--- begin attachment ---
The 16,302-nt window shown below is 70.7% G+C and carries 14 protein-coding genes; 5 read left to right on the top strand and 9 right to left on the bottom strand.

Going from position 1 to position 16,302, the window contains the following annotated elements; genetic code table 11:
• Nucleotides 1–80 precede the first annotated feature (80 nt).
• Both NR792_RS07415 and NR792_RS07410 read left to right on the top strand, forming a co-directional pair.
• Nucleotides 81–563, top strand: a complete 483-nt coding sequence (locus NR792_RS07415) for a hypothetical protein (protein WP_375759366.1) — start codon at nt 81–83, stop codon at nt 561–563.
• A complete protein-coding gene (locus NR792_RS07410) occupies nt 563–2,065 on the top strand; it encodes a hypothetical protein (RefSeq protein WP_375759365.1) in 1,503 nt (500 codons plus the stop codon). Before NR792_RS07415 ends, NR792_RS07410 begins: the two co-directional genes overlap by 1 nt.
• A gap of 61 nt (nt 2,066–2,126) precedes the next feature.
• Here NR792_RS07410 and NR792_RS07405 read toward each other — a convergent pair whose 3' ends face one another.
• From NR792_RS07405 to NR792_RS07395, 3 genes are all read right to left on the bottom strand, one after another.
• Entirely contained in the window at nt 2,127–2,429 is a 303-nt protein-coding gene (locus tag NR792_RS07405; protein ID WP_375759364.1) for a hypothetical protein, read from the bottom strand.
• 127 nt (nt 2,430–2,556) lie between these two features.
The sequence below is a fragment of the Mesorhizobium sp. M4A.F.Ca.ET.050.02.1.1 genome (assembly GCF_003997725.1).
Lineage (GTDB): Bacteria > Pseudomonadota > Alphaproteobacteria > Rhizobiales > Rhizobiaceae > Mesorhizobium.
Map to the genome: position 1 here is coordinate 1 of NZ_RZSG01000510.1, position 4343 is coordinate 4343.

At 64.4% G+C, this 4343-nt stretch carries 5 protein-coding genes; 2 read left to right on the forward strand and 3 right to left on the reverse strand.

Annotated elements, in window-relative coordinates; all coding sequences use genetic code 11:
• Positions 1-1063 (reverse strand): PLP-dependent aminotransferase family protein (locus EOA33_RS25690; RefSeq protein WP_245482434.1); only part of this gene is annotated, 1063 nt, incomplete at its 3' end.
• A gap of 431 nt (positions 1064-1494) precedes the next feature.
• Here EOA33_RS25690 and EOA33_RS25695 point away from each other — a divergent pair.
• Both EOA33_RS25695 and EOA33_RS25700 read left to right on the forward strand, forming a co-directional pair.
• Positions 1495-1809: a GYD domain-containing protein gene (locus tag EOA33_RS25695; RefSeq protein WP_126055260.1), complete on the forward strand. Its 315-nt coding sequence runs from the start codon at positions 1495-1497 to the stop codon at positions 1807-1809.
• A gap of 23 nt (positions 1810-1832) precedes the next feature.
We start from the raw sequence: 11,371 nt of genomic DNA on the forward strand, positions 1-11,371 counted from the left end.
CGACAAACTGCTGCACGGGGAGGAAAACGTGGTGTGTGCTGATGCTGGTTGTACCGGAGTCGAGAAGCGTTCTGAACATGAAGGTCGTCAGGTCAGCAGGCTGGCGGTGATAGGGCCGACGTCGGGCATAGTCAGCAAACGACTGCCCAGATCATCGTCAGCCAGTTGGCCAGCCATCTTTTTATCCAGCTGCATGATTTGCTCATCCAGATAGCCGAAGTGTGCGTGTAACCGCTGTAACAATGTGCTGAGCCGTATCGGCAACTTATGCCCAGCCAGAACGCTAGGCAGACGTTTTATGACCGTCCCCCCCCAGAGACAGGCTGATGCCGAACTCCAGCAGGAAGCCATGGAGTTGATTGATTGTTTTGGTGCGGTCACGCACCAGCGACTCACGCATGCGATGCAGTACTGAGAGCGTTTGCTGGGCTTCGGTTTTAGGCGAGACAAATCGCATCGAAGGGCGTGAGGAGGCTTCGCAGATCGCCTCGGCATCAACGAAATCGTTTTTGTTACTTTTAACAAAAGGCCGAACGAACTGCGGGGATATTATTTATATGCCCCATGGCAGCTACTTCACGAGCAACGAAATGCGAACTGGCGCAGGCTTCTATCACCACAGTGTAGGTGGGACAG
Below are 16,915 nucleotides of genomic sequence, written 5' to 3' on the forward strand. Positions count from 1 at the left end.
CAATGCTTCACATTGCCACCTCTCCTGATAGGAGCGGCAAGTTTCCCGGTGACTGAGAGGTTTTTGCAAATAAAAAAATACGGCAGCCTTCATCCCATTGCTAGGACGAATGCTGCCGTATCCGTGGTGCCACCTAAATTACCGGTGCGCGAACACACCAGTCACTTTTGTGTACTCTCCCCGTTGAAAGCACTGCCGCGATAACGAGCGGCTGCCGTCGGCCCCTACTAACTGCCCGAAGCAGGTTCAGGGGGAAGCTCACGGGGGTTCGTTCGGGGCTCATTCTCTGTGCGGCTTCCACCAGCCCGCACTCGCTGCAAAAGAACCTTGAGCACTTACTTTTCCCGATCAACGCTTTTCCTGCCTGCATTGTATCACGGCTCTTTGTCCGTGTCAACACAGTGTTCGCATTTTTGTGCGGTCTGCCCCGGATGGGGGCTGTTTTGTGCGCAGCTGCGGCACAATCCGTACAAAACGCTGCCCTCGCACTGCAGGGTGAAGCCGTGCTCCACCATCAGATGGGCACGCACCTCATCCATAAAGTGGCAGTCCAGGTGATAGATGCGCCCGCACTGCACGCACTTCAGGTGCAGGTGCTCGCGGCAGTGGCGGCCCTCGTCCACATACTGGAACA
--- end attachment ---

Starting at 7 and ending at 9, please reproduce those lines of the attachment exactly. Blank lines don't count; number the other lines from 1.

• A gap of 61 nt (nt 2,066–2,126) precedes the next feature.
• Here NR792_RS07410 and NR792_RS07405 read toward each other — a convergent pair whose 3' ends face one another.
• From NR792_RS07405 to NR792_RS07395, 3 genes are all read right to left on the bottom strand, one after another.